This post is sponsored by Cleveland dentist Hylan Dental Care.

Scared about going to the dentist for my gray tooth.

So the last time I went into the dentist (about a year ago) my dentist was watching my gray tooth. I have never even had a cavity so so I must say that it kind of made me nervous that she wanted to watch this tooth. I’m not sure if it will need a filling or if she was thinking a root canal was needed? Anyway, she wants to see me again but I have been putting it off. It is one of my big molars in the back of my mouth. And I guess it is gray. How serious is this? I actually have an appointment but I have cancelled it two times because I’m scared!

– Lola in Colorado

Lola,

The gray color may be a good indicator that the tooth is actually dying. If the dentist didn’t make it clear to you that it was a cavity is is likely that it didn’t show up on the x-ray as a cavity. I know it is hard to believe but sometimes teeth can die for no real reason. Most often there is some kind of issue, like extensive tooth decay or a trauma to the tooth. But in those cases you would be experiencing some kind of toothache, sensitivity, or throbbing. So if you haven’t dealt with any of those symptoms, then the tooth could be dead. This means that the nerve tissue inside the pulp of the tooth has died. Sometimes even hard chewing can negatively impact the tooth and cause this too. But if it is actually dead than then you may be at risk for the tooth to become infected. There could be bacteria inside the tooth and your dentist will not want your tooth to become infected. If it is infected a root canal treatment may be the way to go.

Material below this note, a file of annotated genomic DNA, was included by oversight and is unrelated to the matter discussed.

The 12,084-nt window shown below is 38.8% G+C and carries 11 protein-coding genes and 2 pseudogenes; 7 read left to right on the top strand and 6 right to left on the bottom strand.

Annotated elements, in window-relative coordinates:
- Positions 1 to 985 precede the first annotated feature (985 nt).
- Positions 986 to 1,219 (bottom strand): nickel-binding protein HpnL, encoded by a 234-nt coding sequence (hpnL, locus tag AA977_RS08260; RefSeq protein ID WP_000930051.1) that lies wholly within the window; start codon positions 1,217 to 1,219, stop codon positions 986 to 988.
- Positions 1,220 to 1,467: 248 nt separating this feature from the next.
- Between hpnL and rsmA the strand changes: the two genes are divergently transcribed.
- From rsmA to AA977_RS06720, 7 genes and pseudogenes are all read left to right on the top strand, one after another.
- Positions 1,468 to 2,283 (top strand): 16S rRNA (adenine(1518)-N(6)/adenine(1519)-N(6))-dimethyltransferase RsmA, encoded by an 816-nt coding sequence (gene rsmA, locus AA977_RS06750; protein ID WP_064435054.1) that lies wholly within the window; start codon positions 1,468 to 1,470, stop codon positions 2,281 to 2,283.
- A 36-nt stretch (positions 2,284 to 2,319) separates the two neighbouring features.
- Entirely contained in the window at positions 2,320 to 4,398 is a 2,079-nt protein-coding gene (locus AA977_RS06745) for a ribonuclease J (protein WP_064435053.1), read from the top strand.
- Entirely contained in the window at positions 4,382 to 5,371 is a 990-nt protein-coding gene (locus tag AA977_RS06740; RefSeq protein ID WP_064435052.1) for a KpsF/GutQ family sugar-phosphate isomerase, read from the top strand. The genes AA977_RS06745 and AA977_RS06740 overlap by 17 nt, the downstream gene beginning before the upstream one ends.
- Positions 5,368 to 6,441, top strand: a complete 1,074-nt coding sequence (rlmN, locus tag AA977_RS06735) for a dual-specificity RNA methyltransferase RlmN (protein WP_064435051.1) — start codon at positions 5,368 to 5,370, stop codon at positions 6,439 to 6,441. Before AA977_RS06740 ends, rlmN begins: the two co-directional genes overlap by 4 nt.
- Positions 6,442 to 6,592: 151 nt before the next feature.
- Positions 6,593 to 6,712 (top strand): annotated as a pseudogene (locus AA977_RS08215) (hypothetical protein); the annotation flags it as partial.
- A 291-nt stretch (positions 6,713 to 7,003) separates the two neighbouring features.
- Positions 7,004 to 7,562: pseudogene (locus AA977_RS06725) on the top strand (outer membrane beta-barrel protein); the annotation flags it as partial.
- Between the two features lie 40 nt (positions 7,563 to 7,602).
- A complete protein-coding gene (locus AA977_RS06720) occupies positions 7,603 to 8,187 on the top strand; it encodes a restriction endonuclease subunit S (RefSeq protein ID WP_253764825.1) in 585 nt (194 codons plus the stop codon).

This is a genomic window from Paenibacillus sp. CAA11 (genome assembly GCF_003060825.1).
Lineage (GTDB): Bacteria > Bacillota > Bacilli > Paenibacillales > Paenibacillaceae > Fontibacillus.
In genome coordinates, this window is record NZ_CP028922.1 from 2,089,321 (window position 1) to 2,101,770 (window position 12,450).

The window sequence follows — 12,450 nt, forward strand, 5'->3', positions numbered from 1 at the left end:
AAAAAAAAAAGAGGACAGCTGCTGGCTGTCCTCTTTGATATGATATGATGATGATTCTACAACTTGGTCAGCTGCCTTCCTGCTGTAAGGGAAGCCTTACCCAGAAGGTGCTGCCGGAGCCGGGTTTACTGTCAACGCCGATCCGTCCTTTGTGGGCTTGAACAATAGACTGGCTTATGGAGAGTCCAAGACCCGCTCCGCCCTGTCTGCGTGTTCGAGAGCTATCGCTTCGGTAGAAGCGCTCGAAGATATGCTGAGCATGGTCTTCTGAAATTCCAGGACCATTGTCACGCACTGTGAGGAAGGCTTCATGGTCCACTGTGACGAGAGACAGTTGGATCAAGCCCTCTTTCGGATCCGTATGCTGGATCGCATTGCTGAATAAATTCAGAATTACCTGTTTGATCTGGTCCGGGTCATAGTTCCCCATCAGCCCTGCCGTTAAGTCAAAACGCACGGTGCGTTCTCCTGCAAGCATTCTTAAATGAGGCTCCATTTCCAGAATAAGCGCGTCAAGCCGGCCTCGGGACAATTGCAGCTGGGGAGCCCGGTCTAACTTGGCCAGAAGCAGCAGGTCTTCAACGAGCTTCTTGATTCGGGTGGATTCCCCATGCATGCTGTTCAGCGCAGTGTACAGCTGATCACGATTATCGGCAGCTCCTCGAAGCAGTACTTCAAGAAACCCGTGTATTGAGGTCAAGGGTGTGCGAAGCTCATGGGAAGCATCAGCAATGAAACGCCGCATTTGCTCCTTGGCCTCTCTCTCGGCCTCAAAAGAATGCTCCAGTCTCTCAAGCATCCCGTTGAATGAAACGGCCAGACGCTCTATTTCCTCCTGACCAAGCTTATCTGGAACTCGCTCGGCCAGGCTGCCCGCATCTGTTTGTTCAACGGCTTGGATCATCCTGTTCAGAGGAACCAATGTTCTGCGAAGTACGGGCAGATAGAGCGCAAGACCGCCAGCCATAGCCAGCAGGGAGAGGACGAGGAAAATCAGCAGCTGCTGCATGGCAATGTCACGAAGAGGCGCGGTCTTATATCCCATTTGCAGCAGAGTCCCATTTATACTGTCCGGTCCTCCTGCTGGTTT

So don’t be scared. At this point, your dentist needs to take a new x-ray to see if there is anything else going on with the tooth. An Endodondist specializes in root canal treatments. But some general dentists also perform this service. And if you are really scared about the dentist, you may want to talk to your dentist about any gentle dentistry techniques that they offer. Or maybe even sedation dentistry if you do end up needing a root canal. Your dentist can’t help you if she doesn’t know how you feel though. So be open and honest about your anxiety so together you can put a plan together that you are comfortable with. If you don’t get the feeling that your dentist will work with you on this, there are many dentists in your area that cater to cowards. You are not alone! Millions of people deal with dental fear.